Two weeks ago, on World Water Day (March 22), I was privileged to represent the World Bank’s Water Practice at a conference called: “Watershed: Replenishing Water Values for a Thirsty World” in Vatican, sponsored by the Pontifical Council for Culture of the Vatican, the Circle of Blue and the Club of Rome.
Pope Francis opened the conference and gave a special welcome. “I am happy that this meeting is taking place, for it represents yet another stage in the joint commitment of various institutions to raising consciousness about the need to protect water as a treasure belonging to everyone, mindful too of its cultural and religious significance,” he said.
While I went to the event with high expectations, I had not expected the rush of emotion that I felt as the Pope delivered this message on water - and how intensely personal these words felt to me in my 30th year of working on delivering water and sanitation services to communities in developing countries.
Following the Papal blessing, Watershed Conference participants spent the next 6 hours sharing personal stories of successes as well as of urgency related to the value and values of water.
Water is central to human existence and dignity. Water is needed for food, energy, and manufacturing. And
Yet, today, we live in a world with a looming water crisis. Unless we change the way we live, consume and produce, there won’t be enough clean water to sustain all of us in the future. While there will still be water in 30 years, because of rapid population growth, expansive urbanization, industrialization, migration, and accelerating climate change.
This calls for a fundamental shift in how we value water and manage water resources. At the Watershed Conference, I spoke to three deeply intertwined aspects of water:
· The first is Ecological. We need to learn much better how to share this finite resource amongst ourselves, as well as with all other species on Earth. Not only do we consume too much and leave too little for other beings, but by doing so we undermine the very ecological systems that keep rivers flowing. We need to develop a “water conservation ethic”.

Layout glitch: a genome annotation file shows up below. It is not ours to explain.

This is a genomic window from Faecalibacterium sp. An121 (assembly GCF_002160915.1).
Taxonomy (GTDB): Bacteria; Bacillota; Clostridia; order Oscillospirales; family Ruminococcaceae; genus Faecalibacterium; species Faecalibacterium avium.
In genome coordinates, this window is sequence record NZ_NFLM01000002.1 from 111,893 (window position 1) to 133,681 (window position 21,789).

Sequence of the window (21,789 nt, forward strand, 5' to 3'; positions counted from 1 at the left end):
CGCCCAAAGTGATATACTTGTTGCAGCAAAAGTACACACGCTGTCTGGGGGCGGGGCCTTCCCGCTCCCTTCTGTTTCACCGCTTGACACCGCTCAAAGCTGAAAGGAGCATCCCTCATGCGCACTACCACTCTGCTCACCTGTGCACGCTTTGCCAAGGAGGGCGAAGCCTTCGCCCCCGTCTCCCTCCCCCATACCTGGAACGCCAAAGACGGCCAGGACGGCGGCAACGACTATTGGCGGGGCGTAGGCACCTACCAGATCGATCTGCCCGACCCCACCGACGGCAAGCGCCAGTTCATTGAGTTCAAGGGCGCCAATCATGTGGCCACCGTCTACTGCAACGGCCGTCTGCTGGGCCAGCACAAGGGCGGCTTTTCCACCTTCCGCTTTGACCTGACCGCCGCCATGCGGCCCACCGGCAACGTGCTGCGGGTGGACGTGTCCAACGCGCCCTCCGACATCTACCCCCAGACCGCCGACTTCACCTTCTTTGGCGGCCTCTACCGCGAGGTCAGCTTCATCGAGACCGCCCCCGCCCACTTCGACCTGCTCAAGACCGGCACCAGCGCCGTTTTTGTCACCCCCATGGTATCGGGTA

· Spiritual, cultural and social. The quest for water has always determined where people live, where cities were built, and it still influences the migration of humans and animals alike. It has shaped legends, cultures and has united – as well as divided - societies. And sitting in the Vatican, one of the most spiritual places on Earth, we cannot help but to be reminded how closely water is linked to profound spiritual beliefs across the world. Water represents our common humanity.
· Economic. And finally, and most of the 17 Sustainable Development Goals. Inadequate water management can constrain economic growth, exacerbate poverty and make worse the negative effects of water shocks like floods and droughts.
When we consider all of these aspects of water, what we are looking for is that sweet spot in middle of these three circles that brings us all together: a place of shared value that a society has towards water.
We then need to translate ‘shared value for water’ into water management systems that can deliver efficient, affordable, sustainable and inclusive services, while at the same time safeguard the ecological integrity of the resource. We need to stop wasting water, stop polluting it, and enable universal access to those humans and ecosystems in need.
At the end of a very long day, I reaffirmed our commitment to advancing this global dialogue on the value of water on behalf of the World Bank.
At the World Bank, we recognize that high level political leadership and commitment is required to tackle the magnitude of the global water problem, and will work through the High Level Panel on Water convened last year by President Kim and UN Secretary General to continue to raise awareness and talk openly with all members of society about how we should value water.
In two weeks, on April 20, we will also be cohosting the 2017 Sanitation and Water for All High Level Meetings, during the IMF-World Bank Spring Meetings. Finance Ministers, global thought leaders and civil society representatives will come together to search for solutions to close the financing gap for universal access to water and sanitation, which is estimated to be $114 billion per year until 2030. We'll discuss how to tap into additional sources of financing for the water sector, particularly domestic private finance, and how to use existing resources more effectively and efficiently.
I look forward to this discussion, which will again inspire a global dialogue on the value of water as we are moving toward a water-secure world for all.